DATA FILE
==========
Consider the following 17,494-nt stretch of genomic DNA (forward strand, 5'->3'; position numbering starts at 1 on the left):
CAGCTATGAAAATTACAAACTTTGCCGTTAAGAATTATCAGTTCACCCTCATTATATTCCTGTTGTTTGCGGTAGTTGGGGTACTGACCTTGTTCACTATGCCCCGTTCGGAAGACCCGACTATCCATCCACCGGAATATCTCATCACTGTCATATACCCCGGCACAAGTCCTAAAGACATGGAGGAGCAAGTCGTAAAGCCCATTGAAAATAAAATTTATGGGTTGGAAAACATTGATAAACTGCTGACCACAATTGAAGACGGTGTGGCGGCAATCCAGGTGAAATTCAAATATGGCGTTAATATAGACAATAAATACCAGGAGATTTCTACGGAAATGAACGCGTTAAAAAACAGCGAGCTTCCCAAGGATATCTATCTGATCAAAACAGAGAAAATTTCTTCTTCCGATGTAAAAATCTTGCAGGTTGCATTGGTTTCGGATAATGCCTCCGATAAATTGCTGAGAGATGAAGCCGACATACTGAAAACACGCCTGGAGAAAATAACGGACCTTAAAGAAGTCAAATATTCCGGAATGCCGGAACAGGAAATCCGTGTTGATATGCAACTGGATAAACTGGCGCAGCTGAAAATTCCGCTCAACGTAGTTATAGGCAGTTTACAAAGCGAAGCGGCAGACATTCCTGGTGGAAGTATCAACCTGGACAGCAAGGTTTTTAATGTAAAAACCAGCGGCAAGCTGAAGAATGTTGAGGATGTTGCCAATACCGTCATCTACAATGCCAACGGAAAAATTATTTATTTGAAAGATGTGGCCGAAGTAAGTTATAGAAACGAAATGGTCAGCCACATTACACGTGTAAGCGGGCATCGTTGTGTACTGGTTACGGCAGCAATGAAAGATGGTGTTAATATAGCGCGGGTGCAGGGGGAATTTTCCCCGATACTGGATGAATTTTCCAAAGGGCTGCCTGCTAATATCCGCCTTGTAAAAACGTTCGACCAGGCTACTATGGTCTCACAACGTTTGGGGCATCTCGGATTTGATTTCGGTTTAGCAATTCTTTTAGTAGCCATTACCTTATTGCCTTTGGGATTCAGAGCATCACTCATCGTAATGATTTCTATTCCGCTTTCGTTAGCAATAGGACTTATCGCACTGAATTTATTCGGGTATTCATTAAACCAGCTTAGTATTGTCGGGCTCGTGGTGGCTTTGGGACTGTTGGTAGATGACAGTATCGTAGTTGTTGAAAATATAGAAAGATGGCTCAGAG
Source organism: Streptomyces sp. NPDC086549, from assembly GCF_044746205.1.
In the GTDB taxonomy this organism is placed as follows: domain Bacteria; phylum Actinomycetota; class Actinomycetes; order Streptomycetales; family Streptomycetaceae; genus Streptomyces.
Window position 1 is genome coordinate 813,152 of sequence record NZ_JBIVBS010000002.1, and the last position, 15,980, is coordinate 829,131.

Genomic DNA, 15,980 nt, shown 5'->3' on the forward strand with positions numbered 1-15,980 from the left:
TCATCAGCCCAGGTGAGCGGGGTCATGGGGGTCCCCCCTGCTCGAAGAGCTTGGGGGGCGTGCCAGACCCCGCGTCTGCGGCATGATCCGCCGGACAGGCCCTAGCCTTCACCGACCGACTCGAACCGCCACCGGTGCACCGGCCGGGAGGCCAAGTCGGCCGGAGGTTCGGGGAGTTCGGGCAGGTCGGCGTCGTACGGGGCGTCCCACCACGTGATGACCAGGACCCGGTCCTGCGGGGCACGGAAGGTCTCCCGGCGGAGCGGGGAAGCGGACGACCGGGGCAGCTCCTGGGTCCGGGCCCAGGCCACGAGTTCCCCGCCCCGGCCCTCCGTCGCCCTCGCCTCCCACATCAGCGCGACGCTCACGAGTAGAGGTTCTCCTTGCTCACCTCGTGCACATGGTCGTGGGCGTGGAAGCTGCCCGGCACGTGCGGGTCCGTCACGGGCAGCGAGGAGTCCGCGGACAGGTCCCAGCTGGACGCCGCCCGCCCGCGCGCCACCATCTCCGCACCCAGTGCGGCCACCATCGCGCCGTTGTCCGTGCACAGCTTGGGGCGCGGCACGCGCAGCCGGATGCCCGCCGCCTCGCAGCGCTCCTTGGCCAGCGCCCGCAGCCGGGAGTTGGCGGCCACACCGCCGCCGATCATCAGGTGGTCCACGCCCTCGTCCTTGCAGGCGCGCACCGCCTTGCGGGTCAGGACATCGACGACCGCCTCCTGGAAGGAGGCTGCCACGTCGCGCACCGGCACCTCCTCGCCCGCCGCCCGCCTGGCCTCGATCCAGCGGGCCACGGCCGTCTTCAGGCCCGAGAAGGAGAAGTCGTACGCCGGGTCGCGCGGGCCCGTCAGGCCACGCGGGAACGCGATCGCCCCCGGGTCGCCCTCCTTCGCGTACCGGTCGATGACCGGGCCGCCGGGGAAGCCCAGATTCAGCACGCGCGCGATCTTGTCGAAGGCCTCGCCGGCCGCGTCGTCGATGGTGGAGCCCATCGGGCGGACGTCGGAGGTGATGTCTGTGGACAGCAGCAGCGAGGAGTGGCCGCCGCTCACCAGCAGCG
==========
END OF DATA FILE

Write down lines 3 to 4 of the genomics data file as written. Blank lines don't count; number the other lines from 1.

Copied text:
Source organism: Streptomyces sp. NPDC086549, from assembly GCF_044746205.1.
In the GTDB taxonomy this organism is placed as follows: domain Bacteria; phylum Actinomycetota; class Actinomycetes; order Streptomycetales; family Streptomycetaceae; genus Streptomyces.